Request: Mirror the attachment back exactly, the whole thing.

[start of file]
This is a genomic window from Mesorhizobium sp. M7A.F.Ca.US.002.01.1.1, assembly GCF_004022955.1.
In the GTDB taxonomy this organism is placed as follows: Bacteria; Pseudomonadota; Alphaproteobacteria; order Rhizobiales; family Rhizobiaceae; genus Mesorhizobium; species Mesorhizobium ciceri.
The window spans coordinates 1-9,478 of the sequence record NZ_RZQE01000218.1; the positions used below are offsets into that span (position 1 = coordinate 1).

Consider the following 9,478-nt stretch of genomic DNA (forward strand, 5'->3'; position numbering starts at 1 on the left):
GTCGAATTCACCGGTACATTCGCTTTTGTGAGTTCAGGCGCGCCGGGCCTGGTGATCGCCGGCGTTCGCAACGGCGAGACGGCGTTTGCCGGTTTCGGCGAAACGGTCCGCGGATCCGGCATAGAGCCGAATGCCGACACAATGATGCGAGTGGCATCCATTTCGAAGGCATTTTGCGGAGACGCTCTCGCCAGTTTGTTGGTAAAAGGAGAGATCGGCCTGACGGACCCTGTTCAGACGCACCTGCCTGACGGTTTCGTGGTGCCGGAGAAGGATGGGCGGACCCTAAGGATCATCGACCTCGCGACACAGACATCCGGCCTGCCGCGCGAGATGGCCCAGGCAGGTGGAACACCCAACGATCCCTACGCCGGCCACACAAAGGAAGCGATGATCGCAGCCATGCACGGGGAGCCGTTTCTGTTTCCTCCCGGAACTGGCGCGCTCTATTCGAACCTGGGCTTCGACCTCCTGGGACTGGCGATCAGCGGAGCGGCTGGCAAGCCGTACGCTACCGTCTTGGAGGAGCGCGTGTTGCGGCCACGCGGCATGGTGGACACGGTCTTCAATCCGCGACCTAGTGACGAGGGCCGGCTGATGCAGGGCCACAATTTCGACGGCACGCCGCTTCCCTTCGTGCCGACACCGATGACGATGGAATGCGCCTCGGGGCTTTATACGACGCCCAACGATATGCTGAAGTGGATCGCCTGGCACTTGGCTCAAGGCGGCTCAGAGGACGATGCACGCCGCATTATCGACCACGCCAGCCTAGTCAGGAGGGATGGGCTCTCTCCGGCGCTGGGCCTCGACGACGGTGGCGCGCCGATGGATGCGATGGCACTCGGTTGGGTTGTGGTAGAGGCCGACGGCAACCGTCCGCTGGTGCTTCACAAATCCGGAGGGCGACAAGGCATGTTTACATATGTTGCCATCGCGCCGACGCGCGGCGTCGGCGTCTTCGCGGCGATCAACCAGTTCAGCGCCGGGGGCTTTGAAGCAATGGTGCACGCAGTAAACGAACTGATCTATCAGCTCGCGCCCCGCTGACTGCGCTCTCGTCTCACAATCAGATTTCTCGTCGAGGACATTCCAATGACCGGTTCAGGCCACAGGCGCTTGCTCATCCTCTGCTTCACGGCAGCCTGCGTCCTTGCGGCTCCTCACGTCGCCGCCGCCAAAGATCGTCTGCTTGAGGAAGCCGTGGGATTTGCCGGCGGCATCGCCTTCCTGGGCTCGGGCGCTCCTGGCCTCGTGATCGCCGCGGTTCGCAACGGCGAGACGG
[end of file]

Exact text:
This is a genomic window from Mesorhizobium sp. M7A.F.Ca.US.002.01.1.1, assembly GCF_004022955.1.
In the GTDB taxonomy this organism is placed as follows: Bacteria; Pseudomonadota; Alphaproteobacteria; order Rhizobiales; family Rhizobiaceae; genus Mesorhizobium; species Mesorhizobium ciceri.
The window spans coordinates 1-9,478 of the sequence record NZ_RZQE01000218.1; the positions used below are offsets into that span (position 1 = coordinate 1).

Consider the following 9,478-nt stretch of genomic DNA (forward strand, 5'->3'; position numbering starts at 1 on the left):
GTCGAATTCACCGGTACATTCGCTTTTGTGAGTTCAGGCGCGCCGGGCCTGGTGATCGCCGGCGTTCGCAACGGCGAGACGGCGTTTGCCGGTTTCGGCGAAACGGTCCGCGGATCCGGCATAGAGCCGAATGCCGACACAATGATGCGAGTGGCATCCATTTCGAAGGCATTTTGCGGAGACGCTCTCGCCAGTTTGTTGGTAAAAGGAGAGATCGGCCTGACGGACCCTGTTCAGACGCACCTGCCTGACGGTTTCGTGGTGCCGGAGAAGGATGGGCGGACCCTAAGGATCATCGACCTCGCGACACAGACATCCGGCCTGCCGCGCGAGATGGCCCAGGCAGGTGGAACACCCAACGATCCCTACGCCGGCCACACAAAGGAAGCGATGATCGCAGCCATGCACGGGGAGCCGTTTCTGTTTCCTCCCGGAACTGGCGCGCTCTATTCGAACCTGGGCTTCGACCTCCTGGGACTGGCGATCAGCGGAGCGGCTGGCAAGCCGTACGCTACCGTCTTGGAGGAGCGCGTGTTGCGGCCACGCGGCATGGTGGACACGGTCTTCAATCCGCGACCTAGTGACGAGGGCCGGCTGATGCAGGGCCACAATTTCGACGGCACGCCGCTTCCCTTCGTGCCGACACCGATGACGATGGAATGCGCCTCGGGGCTTTATACGACGCCCAACGATATGCTGAAGTGGATCGCCTGGCACTTGGCTCAAGGCGGCTCAGAGGACGATGCACGCCGCATTATCGACCACGCCAGCCTAGTCAGGAGGGATGGGCTCTCTCCGGCGCTGGGCCTCGACGACGGTGGCGCGCCGATGGATGCGATGGCACTCGGTTGGGTTGTGGTAGAGGCCGACGGCAACCGTCCGCTGGTGCTTCACAAATCCGGAGGGCGACAAGGCATGTTTACATATGTTGCCATCGCGCCGACGCGCGGCGTCGGCGTCTTCGCGGCGATCAACCAGTTCAGCGCCGGGGGCTTTGAAGCAATGGTGCACGCAGTAAACGAACTGATCTATCAGCTCGCGCCCCGCTGACTGCGCTCTCGTCTCACAATCAGATTTCTCGTCGAGGACATTCCAATGACCGGTTCAGGCCACAGGCGCTTGCTCATCCTCTGCTTCACGGCAGCCTGCGTCCTTGCGGCTCCTCACGTCGCCGCCGCCAAAGATCGTCTGCTTGAGGAAGCCGTGGGATTTGCCGGCGGCATCGCCTTCCTGGGCTCGGGCGCTCCTGGCCTCGTGATCGCCGCGGTTCGCAACGGCGAGACGG